SamTrans to hear Bayshore residents' complaints 

Residents and business owners in the Bayshore community frustrated by gaps in their transportation options will soon have a chance to air their grievances and help determine solutions.

SamTrans, the county’s transit district, will begin reaching out to members of the isolated community in order to develop a community-based transportation plan that meets the needs of Bayshore.

The heavily low-income neighborhood located in the shadows of San Bruno Mountain and Cow Palace has two main transit options: a Caltrain station and the newly opened but maligned Muni T-Third line that ends at Bayshore Boulevard and Sunnydale Avenue.

The community also has the Bayshore-Brisbane Shuttle, run by SamTrans. The shuttle carries about 141 people a week, said Corinne Goodrich, manager of special projects for SamTrans. Seventy-one percent of the riders, Goodrich added, are retired.

"The people who live here are wanting to go into San Francisco," Goodrich said. "They’re not wanting to go into Brisbane or Daly City."

Vanessa Villacarlos owns the historic 7 Mile House restaurant on Bayshore Boulevard. Many of her employees would ride the bus more often if their Fast Passes — a ticket that allows a person to ride BART or Muni anywhere in San Francisco — also allowed them to ride a SamTrans bus to work, she said.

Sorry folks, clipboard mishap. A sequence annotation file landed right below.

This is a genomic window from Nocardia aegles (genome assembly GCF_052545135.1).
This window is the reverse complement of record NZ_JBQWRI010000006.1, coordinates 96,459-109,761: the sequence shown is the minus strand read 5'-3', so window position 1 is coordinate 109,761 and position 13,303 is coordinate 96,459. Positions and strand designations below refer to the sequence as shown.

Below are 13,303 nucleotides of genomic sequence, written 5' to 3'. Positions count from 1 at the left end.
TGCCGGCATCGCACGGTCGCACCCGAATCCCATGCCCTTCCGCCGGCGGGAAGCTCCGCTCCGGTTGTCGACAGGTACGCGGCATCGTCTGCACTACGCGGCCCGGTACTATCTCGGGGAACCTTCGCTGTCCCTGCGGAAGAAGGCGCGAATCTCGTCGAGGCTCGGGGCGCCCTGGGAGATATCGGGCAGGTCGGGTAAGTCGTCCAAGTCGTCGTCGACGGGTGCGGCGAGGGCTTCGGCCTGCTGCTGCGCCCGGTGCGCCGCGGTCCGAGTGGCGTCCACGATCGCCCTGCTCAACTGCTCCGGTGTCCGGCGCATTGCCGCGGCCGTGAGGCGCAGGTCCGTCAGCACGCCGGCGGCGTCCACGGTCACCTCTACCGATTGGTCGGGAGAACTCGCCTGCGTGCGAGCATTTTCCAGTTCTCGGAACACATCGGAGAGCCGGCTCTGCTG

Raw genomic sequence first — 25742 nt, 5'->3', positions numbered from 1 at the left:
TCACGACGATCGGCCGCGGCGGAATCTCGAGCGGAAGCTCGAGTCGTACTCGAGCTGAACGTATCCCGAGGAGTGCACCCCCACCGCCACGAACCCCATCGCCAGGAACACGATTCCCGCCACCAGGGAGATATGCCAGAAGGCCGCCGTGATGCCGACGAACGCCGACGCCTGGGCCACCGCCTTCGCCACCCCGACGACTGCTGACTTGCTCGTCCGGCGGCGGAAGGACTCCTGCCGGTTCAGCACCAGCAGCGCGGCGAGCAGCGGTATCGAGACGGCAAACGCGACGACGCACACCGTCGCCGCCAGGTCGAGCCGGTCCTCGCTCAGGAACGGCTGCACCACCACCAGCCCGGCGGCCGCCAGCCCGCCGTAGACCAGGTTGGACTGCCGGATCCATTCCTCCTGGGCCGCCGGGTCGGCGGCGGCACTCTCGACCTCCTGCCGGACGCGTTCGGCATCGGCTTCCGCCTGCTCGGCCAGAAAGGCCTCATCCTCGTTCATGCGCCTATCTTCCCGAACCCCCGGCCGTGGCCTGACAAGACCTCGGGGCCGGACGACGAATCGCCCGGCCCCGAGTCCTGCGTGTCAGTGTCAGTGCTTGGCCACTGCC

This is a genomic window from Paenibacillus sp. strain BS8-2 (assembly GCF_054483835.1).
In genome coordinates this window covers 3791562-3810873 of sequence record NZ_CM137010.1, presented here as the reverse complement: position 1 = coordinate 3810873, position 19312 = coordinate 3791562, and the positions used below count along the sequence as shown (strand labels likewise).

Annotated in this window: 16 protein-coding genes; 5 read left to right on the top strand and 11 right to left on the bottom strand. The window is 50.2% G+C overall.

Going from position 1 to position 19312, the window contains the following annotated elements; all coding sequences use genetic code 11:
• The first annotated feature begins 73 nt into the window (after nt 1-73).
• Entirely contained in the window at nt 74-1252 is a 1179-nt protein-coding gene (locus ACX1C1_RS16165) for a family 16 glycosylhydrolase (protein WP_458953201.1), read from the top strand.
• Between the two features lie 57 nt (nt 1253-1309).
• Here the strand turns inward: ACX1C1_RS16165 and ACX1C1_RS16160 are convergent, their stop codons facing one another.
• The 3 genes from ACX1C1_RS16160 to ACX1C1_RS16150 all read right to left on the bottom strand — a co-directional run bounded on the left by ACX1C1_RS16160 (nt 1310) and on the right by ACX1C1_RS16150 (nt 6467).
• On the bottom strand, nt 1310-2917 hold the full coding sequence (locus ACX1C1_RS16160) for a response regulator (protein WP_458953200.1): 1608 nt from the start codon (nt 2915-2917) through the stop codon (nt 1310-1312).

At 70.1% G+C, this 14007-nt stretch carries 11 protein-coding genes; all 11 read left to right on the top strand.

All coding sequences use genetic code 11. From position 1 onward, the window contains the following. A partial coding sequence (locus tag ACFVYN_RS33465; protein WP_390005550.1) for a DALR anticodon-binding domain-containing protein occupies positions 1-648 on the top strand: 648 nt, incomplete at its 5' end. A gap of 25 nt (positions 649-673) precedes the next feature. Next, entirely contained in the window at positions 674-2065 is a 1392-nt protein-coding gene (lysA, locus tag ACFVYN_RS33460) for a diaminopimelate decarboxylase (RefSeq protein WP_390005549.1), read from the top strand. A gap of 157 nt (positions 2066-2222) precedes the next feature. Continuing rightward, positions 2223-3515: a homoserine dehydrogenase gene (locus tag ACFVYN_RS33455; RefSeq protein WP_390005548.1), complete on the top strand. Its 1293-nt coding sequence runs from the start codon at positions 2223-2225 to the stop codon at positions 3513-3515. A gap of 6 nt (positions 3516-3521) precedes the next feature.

She also recommended a shelter at the bus stop next to her restaurant, noting that during inclement weather, riders huddle underneath the restaurant’s canopy.

With roughly 4,000 people in the neighborhood and 851 households at or below the poverty line, which for a single family is $17,500, only about
7 percent of Bayshore’s residents use public transit, Goodrich said.

"The assumption is if you’re going into low-income communities, therewill likely be transportation issues and gaps because people are low-income," Goodrich said.

The Metropolitan Transportation Commission identified Bayshore, as well as East Palo Alto, as underserved communities, said Joseph Curran, assistant to the Daly City manager. Developing the community-based plan should be a yearlong process of engaging the community to come up with ideas that might better serve the area, Curran said.

Goodrich said the next step would be to convene a stakeholders’ meeting in the community to begin gathering comments on improvement strategies.

dsmith@examiner.com

Tags: ,

About The Author

Staff Report

Staff Report

Bio:
A daily newspaper covering San Francisco, San Mateo County and serving Alameda, Marin and Santa Clara counties.
Pin It
Favorite

More by Staff Report

© 2018 The San Francisco Examiner

Website powered by Foundation